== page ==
As a synthetic plague causes more and more humans to be implanted—“immunized”—with mind-control chips, ex-cop Jake “Jackhammer” Travissi, who survived his own digital zombification, fights the global conspiracy with his dwindling allies.
The middle volume in author Davison’s cyberpunk God Head trilogy, after State of Mind (2011), sees LA cop Jake Travissi returning to a fearfully warped civilization in 2035 after having taken a sabbatical when he was reluctantly implanted with a neurological Chip that gave him enhanced crime-fighting mojo, information access and altered perceptions. The Chip also made him and fellow lawmen susceptible to a conspiracy of “God Head” hackers, turning them into mind-controlled assassins. Through superhuman willpower, Jake cut his own Chip from his head in the last book, but he was still powerless to prevent the murders of those closest to him. Now, vacationing on the resort-continent Antarctica with his fiancee, Jake is plunged back into violence and techno-intrigues by the worldwide unleashing of a deadly, genetically modified virus called MaxWell. The only alleged defense against it is mandatory Chip implantation—rushed into practice by assorted world governments and the elite Consortium puppet masters behind them—that threatens to turn everyone into mindless “Pin Heads.” Vocal Christian and Muslim religious sects oppose the Chipping of humanity, yet evidence suggests that they may be heavily involved in terror plots against Travissi’s newfound allies, husband-and-wife Indian researchers seeking a MaxWell cure despite betrayals and impossible odds. Davison, also a screenwriter, writes on a broad canvas, with action hopping across hemispheres, corpses piling up in the millions and even nuclear weapons in play. Yet the Jackhammer (and his wonder dog, Lakshmi) stays as invulnerable as a Tom Cruise action hero, complete with six-pack abs—though there’s a potentially sinister explanation for his survival floated near the denouement. Amid the apocalyptic future-shock vibe of a desperate world engulfed by corrupt, out-of-control technological advances, Davison’s knack for crackerjack storytelling and dialogue holds the mayhem and melodrama together.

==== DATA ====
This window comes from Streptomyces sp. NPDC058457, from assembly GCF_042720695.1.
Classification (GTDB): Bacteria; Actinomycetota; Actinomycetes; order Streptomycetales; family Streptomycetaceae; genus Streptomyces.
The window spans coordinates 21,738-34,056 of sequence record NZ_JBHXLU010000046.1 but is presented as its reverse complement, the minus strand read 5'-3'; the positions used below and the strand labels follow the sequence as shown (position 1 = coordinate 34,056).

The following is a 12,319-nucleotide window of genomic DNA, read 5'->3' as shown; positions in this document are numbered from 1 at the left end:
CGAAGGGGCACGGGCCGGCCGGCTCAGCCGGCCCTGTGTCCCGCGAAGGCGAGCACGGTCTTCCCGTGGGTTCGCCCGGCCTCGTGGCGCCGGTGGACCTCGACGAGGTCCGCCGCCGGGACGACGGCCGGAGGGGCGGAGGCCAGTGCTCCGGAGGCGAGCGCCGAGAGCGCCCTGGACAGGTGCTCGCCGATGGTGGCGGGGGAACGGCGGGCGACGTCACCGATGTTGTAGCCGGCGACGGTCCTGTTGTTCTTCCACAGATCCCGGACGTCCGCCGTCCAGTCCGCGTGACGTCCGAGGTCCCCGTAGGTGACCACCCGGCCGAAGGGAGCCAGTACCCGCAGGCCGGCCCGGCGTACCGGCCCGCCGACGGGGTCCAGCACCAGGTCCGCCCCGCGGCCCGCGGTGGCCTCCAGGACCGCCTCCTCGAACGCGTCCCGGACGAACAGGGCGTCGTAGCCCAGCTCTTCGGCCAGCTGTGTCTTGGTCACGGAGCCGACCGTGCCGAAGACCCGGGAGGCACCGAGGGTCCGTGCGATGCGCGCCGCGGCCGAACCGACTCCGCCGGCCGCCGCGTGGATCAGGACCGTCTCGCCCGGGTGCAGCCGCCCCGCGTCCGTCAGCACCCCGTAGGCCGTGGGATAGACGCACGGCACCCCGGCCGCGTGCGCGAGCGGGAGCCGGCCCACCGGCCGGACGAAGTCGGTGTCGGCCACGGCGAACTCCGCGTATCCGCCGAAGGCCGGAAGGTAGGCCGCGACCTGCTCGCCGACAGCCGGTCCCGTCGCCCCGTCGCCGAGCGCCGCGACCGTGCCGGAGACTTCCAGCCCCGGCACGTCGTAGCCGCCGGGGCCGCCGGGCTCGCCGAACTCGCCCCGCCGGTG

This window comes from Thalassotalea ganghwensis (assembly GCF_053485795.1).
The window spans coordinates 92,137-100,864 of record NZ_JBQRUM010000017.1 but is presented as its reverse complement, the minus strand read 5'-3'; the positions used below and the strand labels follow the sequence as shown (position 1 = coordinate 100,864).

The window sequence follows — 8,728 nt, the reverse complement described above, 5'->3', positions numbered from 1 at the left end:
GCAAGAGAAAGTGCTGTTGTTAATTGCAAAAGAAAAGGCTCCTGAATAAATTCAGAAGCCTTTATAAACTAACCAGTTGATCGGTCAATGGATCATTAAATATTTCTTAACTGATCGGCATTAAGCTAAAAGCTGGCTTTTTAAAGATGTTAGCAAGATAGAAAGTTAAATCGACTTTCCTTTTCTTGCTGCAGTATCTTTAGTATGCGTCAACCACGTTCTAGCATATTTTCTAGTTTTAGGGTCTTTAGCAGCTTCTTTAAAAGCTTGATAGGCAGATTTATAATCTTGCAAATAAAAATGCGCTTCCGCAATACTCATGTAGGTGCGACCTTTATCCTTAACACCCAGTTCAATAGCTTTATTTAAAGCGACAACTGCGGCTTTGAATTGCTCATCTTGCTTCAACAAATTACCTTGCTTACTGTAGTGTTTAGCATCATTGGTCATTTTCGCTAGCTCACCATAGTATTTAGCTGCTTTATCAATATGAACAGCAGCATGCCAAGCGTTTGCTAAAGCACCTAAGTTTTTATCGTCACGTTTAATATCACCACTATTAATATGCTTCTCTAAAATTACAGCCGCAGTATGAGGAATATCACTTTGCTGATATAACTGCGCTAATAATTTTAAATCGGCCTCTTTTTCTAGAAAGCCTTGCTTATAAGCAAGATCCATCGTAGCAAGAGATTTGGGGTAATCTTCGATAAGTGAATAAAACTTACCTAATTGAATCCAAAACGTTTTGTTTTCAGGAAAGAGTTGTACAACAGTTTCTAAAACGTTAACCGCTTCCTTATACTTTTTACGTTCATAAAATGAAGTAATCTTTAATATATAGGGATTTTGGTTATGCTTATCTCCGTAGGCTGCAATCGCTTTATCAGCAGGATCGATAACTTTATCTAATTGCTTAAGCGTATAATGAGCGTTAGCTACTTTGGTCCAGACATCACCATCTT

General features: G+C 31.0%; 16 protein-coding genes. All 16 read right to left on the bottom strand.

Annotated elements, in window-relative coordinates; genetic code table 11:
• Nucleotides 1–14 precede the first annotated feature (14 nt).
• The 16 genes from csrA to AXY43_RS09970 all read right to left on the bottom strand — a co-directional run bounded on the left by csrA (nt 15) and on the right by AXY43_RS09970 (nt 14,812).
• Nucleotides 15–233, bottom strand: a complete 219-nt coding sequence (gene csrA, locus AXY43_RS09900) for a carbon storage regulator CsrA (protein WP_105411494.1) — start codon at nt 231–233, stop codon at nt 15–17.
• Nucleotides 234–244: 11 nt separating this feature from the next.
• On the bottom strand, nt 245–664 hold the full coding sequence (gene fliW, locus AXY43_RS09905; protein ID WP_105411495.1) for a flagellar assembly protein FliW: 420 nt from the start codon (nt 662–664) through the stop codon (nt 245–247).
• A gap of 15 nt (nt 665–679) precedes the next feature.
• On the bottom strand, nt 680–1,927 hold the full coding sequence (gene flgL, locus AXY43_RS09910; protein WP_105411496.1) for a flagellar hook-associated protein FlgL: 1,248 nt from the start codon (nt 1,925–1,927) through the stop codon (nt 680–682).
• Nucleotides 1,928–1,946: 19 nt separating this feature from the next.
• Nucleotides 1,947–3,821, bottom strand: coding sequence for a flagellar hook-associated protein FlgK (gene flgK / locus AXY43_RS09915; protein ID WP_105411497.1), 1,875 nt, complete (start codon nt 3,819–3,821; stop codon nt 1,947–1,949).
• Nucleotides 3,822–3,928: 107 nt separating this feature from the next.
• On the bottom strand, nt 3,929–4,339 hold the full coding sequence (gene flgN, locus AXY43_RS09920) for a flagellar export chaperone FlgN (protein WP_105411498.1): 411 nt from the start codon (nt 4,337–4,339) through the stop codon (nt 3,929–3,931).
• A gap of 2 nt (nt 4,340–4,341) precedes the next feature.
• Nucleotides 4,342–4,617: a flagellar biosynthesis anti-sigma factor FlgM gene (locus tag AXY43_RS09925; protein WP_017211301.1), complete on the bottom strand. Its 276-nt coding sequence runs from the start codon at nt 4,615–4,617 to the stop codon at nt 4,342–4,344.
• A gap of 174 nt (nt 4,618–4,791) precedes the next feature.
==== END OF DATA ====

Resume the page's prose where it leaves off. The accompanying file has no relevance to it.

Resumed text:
Though slightly programmed around action-blockbuster tropes, this harrowing cyber–pulp fiction brings the thrills.